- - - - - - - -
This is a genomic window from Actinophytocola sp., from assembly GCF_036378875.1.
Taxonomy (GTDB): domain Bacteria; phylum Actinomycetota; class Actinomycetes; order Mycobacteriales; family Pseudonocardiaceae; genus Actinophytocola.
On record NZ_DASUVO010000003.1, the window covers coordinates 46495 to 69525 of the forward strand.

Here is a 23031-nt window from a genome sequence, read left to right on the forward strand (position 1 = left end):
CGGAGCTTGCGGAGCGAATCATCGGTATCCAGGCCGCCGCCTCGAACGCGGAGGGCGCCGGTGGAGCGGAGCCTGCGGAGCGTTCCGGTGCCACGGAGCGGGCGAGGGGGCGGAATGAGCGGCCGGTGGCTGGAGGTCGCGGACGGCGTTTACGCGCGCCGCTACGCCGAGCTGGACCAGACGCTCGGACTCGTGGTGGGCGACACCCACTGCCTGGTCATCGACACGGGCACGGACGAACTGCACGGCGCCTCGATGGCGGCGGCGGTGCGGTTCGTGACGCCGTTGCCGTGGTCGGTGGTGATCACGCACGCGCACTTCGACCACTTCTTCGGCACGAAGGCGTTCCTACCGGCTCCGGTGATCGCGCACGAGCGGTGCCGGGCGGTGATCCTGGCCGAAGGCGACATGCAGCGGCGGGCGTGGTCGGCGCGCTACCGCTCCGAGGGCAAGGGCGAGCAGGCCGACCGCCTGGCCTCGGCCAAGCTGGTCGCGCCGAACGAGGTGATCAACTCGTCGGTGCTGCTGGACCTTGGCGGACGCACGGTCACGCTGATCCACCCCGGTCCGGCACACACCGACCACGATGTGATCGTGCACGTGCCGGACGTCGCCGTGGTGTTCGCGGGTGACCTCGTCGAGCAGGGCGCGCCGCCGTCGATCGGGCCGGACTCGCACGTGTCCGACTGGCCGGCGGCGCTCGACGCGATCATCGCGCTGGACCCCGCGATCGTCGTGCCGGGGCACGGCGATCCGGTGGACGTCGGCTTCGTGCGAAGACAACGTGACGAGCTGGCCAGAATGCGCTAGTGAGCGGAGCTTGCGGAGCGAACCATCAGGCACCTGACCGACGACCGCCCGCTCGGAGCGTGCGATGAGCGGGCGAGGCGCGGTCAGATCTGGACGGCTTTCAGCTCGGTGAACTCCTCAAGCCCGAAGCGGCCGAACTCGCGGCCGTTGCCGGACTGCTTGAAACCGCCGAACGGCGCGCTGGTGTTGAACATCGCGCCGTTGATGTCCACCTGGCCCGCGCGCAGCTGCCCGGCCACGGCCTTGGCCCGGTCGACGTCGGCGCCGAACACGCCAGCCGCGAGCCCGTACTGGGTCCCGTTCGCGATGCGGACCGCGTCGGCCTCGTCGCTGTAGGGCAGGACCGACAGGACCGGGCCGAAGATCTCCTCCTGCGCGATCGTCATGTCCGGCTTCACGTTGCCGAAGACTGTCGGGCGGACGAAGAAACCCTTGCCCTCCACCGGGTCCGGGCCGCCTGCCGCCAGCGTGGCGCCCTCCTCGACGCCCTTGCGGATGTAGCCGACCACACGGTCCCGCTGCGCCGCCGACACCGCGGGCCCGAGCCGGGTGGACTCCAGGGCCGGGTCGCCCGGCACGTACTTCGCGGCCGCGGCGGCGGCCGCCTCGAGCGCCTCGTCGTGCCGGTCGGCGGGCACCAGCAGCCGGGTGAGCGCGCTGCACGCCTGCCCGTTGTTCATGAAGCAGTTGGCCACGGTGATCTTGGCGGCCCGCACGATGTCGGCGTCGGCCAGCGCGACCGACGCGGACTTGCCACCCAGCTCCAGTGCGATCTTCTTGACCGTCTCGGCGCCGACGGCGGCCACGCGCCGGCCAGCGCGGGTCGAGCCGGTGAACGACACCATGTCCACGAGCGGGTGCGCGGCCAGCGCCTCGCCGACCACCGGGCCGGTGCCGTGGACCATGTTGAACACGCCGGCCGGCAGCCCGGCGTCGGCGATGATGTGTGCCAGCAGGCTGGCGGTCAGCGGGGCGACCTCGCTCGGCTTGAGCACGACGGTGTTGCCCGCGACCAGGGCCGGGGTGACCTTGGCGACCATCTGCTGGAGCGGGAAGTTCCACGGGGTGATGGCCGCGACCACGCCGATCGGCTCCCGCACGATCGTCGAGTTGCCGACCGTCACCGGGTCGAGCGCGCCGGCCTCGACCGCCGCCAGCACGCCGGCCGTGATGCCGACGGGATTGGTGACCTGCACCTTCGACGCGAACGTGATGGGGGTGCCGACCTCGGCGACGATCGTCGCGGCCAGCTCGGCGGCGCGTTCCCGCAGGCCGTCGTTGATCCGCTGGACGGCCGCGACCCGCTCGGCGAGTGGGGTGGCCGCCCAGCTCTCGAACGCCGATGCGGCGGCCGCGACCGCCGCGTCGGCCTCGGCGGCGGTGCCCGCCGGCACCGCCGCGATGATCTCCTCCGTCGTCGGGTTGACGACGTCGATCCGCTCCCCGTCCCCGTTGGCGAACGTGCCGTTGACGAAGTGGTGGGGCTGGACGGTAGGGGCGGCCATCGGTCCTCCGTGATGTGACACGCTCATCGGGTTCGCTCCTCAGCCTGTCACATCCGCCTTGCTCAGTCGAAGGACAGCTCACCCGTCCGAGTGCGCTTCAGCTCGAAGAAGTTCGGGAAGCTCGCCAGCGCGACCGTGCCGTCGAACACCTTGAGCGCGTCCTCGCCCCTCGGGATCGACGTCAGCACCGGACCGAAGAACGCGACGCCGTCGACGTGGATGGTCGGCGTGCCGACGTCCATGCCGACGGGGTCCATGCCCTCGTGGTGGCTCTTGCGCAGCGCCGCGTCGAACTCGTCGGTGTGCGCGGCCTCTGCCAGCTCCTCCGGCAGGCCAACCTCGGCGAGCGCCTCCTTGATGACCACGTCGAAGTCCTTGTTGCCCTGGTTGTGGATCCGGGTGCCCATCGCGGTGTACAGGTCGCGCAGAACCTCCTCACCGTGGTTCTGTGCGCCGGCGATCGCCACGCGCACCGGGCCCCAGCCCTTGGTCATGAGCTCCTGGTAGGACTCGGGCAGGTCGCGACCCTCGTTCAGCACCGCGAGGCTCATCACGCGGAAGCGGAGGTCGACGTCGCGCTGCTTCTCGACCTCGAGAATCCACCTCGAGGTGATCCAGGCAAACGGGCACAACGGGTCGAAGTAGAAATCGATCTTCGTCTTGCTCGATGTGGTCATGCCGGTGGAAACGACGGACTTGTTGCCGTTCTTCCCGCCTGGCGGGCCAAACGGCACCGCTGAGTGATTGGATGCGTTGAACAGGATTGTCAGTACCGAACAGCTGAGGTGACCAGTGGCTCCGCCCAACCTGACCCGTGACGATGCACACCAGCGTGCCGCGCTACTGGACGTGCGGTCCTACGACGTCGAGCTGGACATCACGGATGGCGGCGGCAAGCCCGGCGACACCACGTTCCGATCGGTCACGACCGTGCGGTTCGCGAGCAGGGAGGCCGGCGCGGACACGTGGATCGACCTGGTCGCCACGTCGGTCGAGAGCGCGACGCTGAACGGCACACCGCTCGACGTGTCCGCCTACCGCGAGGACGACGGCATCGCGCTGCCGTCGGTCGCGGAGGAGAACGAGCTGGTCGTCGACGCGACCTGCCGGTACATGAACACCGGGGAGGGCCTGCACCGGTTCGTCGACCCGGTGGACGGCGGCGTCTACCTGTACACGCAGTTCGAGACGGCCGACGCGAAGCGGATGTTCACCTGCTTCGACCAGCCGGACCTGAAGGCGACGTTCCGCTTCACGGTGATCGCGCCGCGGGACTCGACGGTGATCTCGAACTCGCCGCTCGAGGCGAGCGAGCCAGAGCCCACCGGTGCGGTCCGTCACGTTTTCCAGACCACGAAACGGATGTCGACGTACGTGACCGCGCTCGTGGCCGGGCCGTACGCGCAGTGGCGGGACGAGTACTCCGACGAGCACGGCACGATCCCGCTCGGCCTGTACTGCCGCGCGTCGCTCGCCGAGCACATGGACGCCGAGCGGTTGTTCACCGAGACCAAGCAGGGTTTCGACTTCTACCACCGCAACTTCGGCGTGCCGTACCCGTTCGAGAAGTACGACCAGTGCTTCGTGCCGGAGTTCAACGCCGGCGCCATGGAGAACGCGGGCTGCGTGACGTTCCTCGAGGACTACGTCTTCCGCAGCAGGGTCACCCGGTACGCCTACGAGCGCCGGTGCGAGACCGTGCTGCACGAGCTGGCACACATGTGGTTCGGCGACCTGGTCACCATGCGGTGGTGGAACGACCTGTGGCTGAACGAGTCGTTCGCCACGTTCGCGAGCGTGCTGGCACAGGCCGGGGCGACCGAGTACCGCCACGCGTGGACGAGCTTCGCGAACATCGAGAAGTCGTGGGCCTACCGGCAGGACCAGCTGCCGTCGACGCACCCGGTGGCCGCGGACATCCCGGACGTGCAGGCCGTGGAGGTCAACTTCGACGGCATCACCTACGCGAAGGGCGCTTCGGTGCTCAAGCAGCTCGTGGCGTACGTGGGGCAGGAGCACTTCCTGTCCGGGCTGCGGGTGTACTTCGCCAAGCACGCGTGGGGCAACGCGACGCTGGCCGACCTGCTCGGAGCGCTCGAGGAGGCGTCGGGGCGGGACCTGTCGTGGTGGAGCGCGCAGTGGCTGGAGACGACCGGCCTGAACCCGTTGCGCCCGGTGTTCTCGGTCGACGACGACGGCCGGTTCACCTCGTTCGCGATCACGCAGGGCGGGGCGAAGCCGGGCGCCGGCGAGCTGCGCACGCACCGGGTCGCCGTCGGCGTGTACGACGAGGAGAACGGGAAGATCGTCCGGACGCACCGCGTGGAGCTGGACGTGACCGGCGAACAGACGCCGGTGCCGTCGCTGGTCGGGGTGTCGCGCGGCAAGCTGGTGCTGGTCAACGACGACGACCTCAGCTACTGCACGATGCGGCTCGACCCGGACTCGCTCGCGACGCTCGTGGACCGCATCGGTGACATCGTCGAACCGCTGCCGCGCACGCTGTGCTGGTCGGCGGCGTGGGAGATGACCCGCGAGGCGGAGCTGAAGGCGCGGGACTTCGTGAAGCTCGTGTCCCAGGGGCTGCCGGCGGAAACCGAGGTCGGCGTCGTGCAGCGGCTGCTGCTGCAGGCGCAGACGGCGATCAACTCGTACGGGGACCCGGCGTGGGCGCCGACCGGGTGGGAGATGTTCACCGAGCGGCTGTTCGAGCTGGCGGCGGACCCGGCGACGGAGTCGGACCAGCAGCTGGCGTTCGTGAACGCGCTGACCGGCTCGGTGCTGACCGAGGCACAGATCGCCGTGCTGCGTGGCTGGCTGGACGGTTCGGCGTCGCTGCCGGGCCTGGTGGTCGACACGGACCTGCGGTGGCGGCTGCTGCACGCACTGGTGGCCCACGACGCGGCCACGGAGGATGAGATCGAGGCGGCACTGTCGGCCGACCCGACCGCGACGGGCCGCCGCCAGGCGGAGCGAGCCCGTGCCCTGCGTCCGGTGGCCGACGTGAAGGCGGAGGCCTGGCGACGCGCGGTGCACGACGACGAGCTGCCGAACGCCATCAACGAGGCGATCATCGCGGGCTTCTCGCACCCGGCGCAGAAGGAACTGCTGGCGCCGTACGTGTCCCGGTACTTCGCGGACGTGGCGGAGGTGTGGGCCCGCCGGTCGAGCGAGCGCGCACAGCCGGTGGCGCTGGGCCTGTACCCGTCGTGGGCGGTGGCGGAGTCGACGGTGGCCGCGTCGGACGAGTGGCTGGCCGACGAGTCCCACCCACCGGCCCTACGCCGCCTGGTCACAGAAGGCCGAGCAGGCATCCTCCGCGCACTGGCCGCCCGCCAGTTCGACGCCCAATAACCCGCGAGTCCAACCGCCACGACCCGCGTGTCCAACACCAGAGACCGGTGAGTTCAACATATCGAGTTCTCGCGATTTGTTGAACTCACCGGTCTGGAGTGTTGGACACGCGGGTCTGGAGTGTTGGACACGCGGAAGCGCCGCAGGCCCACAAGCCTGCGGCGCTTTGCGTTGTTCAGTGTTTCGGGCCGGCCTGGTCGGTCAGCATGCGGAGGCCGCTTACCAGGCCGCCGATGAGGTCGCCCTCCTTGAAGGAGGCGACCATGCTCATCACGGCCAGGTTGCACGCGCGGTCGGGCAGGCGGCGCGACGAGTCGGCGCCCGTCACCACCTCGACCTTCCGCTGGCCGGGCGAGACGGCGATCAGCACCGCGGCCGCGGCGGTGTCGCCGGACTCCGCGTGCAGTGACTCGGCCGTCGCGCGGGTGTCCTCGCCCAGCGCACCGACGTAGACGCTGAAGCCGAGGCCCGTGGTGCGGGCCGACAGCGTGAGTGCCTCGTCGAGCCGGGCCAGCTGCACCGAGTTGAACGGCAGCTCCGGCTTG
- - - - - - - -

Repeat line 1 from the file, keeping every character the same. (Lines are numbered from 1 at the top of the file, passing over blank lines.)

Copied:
This is a genomic window from Actinophytocola sp., from assembly GCF_036378875.1.